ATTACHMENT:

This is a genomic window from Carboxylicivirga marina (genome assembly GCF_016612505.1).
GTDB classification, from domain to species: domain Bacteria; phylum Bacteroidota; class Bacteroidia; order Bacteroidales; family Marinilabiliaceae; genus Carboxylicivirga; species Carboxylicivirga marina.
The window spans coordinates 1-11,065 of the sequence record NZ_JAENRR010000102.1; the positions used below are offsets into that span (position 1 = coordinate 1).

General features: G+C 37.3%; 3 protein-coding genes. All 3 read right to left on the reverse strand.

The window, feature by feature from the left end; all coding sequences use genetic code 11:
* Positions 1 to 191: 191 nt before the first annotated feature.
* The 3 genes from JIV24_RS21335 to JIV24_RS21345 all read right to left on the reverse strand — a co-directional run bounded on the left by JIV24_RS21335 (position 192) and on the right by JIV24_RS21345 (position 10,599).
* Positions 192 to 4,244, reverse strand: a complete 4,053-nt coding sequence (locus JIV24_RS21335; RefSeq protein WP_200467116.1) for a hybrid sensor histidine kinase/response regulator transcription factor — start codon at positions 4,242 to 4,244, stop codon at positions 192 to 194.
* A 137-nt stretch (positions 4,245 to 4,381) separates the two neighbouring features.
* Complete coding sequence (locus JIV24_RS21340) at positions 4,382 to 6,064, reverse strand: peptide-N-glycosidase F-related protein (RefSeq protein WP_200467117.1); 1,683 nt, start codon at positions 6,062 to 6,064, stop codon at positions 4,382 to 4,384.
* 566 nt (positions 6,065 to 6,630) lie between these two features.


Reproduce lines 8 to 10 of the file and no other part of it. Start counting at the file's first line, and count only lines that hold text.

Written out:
* Positions 192 to 4,244, reverse strand: a complete 4,053-nt coding sequence (locus JIV24_RS21335; RefSeq protein WP_200467116.1) for a hybrid sensor histidine kinase/response regulator transcription factor — start codon at positions 4,242 to 4,244, stop codon at positions 192 to 194.
* A 137-nt stretch (positions 4,245 to 4,381) separates the two neighbouring features.
* Complete coding sequence (locus JIV24_RS21340) at positions 4,382 to 6,064, reverse strand: peptide-N-glycosidase F-related protein (RefSeq protein WP_200467117.1); 1,683 nt, start codon at positions 6,062 to 6,064, stop codon at positions 4,382 to 4,384.